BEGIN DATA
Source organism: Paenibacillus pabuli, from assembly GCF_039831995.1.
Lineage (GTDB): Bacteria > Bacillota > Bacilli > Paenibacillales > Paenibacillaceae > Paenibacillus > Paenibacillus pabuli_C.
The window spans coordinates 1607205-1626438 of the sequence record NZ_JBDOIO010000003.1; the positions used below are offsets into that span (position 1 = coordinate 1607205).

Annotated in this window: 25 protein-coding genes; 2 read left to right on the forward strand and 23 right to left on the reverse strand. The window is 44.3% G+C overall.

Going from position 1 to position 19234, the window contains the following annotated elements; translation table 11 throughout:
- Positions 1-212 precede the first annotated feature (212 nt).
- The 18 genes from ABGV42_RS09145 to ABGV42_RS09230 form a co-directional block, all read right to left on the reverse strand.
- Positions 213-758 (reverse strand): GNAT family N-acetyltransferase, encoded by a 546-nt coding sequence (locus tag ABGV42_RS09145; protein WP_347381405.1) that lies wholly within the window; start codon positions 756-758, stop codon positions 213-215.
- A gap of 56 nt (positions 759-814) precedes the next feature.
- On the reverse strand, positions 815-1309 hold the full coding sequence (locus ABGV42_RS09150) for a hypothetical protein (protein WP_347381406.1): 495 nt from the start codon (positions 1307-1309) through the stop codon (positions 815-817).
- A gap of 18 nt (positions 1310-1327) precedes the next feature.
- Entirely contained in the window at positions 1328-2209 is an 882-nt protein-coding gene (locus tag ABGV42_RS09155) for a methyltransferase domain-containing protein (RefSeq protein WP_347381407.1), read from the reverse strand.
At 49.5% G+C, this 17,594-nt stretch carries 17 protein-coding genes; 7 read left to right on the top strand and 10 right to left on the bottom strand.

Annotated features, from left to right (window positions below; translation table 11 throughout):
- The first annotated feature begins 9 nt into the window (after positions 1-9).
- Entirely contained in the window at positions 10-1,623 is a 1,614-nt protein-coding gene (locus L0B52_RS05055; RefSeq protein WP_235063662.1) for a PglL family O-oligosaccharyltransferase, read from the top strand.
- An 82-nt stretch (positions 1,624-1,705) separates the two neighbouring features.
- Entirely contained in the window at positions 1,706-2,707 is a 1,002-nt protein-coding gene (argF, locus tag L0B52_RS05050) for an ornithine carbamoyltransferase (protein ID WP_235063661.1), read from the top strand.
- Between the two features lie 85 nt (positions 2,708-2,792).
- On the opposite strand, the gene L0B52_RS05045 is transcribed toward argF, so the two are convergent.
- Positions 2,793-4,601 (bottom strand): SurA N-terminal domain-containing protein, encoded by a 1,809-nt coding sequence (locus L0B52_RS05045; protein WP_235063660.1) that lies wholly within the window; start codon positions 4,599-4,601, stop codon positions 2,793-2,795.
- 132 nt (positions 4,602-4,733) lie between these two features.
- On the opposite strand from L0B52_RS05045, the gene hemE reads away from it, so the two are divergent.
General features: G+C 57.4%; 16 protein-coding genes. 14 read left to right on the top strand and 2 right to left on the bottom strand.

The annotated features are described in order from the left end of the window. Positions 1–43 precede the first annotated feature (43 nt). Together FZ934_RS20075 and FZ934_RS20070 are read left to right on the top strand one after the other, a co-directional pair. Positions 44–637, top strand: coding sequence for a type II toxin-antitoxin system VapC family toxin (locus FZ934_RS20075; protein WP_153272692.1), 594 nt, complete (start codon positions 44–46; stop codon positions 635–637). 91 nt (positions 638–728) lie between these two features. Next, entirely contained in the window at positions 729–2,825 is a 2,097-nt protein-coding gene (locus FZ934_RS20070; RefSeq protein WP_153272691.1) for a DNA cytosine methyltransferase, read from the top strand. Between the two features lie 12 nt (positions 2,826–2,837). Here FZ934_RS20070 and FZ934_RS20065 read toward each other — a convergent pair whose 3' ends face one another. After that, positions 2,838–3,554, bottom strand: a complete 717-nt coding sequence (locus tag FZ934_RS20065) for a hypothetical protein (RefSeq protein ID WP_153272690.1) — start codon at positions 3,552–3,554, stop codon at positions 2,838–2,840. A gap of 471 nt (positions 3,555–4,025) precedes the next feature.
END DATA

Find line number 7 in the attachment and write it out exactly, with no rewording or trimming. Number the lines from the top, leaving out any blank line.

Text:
- The 18 genes from ABGV42_RS09145 to ABGV42_RS09230 form a co-directional block, all read right to left on the reverse strand.